Zafar Masud Kamran Khan Kay Saath – A discussion about sustainable development and solutions required for the economic problems of Pakistan.
Zafar Masud (President & CEO – BOP) shares his expert opinion and insights on sustainable development and solutions required for the economic problems in a special series of Dunya News focusing on Pakistan’s debt problem.
Pakistan’s debt has increased significantly in the past 15 years. Here are some key points:
- Pakistan’s external debt for 2018 was $99,223,959,505, which represented an 8.25% increase from 2017.
- The incumbent government has almost doubled Pakistan’s external debt in just three years.
- During a five-year rule, Pakistan’s external debt increased from US$52.4 billion to US$75.3 billion, an increase of 226.80 percent.
- The Pakistan government’s total debt has increased by 34.1% year-on-year to Rs. 58.6 trillion at the end of April.
- In January 2023, Pakistan’s government debt jumped by PKR 4 trillion, which is a 30% increase over the past year.
Zafar Masud argues that Pakistan’s debt burden has a significant negative impact on its geostrategic interests. He proposes a number of ways to address the negative impact of debt on Pakistan’s geostrategic interests:
- Reduce the debt burden. This can be done by increasing tax revenue, reducing government spending, and growing the economy.
- Diversify the debt portfolio. Pakistan should reduce its reliance on external debt and increase its reliance on domestic debt. This will make it less vulnerable to pressure from foreign creditors.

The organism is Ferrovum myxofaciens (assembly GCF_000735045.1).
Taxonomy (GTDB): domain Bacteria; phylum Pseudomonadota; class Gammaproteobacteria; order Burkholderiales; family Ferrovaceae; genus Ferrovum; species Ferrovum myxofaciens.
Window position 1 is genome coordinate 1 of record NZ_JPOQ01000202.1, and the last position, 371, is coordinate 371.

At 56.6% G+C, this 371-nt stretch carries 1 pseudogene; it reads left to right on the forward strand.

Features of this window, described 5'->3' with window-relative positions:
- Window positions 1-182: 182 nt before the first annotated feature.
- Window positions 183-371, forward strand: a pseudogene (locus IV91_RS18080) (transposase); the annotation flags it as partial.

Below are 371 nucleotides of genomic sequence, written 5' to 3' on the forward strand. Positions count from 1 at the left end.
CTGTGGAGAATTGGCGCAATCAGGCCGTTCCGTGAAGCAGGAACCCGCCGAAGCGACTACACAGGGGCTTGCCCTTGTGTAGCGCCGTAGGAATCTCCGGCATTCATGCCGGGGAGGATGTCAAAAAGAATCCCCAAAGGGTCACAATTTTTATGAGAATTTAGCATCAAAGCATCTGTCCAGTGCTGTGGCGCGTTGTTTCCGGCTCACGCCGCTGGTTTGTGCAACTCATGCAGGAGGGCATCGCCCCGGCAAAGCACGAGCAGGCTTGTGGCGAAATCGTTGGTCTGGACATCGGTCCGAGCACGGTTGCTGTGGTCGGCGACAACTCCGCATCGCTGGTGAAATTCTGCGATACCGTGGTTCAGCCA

- Improve debt management. Pakistan should improve its debt management practices to reduce the cost of servicing its debt and the risk of default.
- Strengthen the economy. Pakistan should focus on strengthening its economy, which will make it more resilient to external shocks and less vulnerable to debt distress.
- Pursue an independent foreign policy. Pakistan should pursue an independent foreign policy that is in its own best interests, rather than being beholden to its creditors.
Masud argues that these measures are necessary to protect Pakistan’s geostrategic interests and ensure its long-term security and prosperity.
The economic challenges facing Pakistan today are daunting and the roadmap for enhancing wealth and prosperity for the 230+ million citizens needs to be fostered. While the resumption of the IMF program is critical for addressing our immediate financial needs, their standard prescriptions may only address our short-term challenges. What we need is a radical transformation in the way the economy is structured, the way policy is formulated and implemented, and the redistribution of wealth in a more equitable manner. That is the only way forward to escape from the boom & bust cycles that have plagued our economy over the last many decades.
In the previous article, we had focused on the fiscal policy challenges and how it was driving the current economic crisis. In today’s article, we argue for finding evidence based solutions to tackle our financial challenges and devising a home grown roadmap for equitable prosperity.
The Federal Board of Revenue (FBR) needs to develop capacity to formulate practical evidence-based policies and implement them. According to the Pakistan Business Council (PBC), there is Rs. 1.8trn tax potential from real estate and retail sectors alone that has currently been ignored.
Video originally posted here.